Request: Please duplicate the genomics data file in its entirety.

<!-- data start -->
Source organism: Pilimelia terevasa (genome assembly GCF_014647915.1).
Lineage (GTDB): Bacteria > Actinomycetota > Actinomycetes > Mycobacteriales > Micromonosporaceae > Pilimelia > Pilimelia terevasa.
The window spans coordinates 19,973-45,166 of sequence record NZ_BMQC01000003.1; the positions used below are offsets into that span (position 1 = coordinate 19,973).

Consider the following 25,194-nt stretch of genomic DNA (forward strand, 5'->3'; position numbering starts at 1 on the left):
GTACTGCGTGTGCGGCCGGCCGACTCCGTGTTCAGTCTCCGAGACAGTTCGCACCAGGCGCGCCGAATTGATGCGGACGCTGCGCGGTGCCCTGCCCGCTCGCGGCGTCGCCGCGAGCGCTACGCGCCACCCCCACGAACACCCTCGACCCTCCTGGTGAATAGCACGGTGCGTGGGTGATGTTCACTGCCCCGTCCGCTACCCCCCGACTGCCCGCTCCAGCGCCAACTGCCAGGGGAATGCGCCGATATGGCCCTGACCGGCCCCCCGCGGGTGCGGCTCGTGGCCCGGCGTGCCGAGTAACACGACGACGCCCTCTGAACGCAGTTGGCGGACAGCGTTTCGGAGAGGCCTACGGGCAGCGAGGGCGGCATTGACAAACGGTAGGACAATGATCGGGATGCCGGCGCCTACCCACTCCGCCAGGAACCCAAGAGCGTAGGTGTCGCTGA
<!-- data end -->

Source organism: Pilimelia terevasa (genome assembly GCF_014647915.1).
Lineage (GTDB): Bacteria > Actinomycetota > Actinomycetes > Mycobacteriales > Micromonosporaceae > Pilimelia > Pilimelia terevasa.
The window spans coordinates 19,973-45,166 of sequence record NZ_BMQC01000003.1; the positions used below are offsets into that span (position 1 = coordinate 19,973).

Consider the following 25,194-nt stretch of genomic DNA (forward strand, 5'->3'; position numbering starts at 1 on the left):
GTACTGCGTGTGCGGCCGGCCGACTCCGTGTTCAGTCTCCGAGACAGTTCGCACCAGGCGCGCCGAATTGATGCGGACGCTGCGCGGTGCCCTGCCCGCTCGCGGCGTCGCCGCGAGCGCTACGCGCCACCCCCACGAACACCCTCGACCCTCCTGGTGAATAGCACGGTGCGTGGGTGATGTTCACTGCCCCGTCCGCTACCCCCCGACTGCCCGCTCCAGCGCCAACTGCCAGGGGAATGCGCCGATATGGCCCTGACCGGCCCCCCGCGGGTGCGGCTCGTGGCCCGGCGTGCCGAGTAACACGACGACGCCCTCTGAACGCAGTTGGCGGACAGCGTTTCGGAGAGGCCTACGGGCAGCGAGGGCGGCATTGACAAACGGTAGGACAATGATCGGGATGCCGGCGCCTACCCACTCCGCCAGGAACCCAAGAGCGTAGGTGTCGCTGA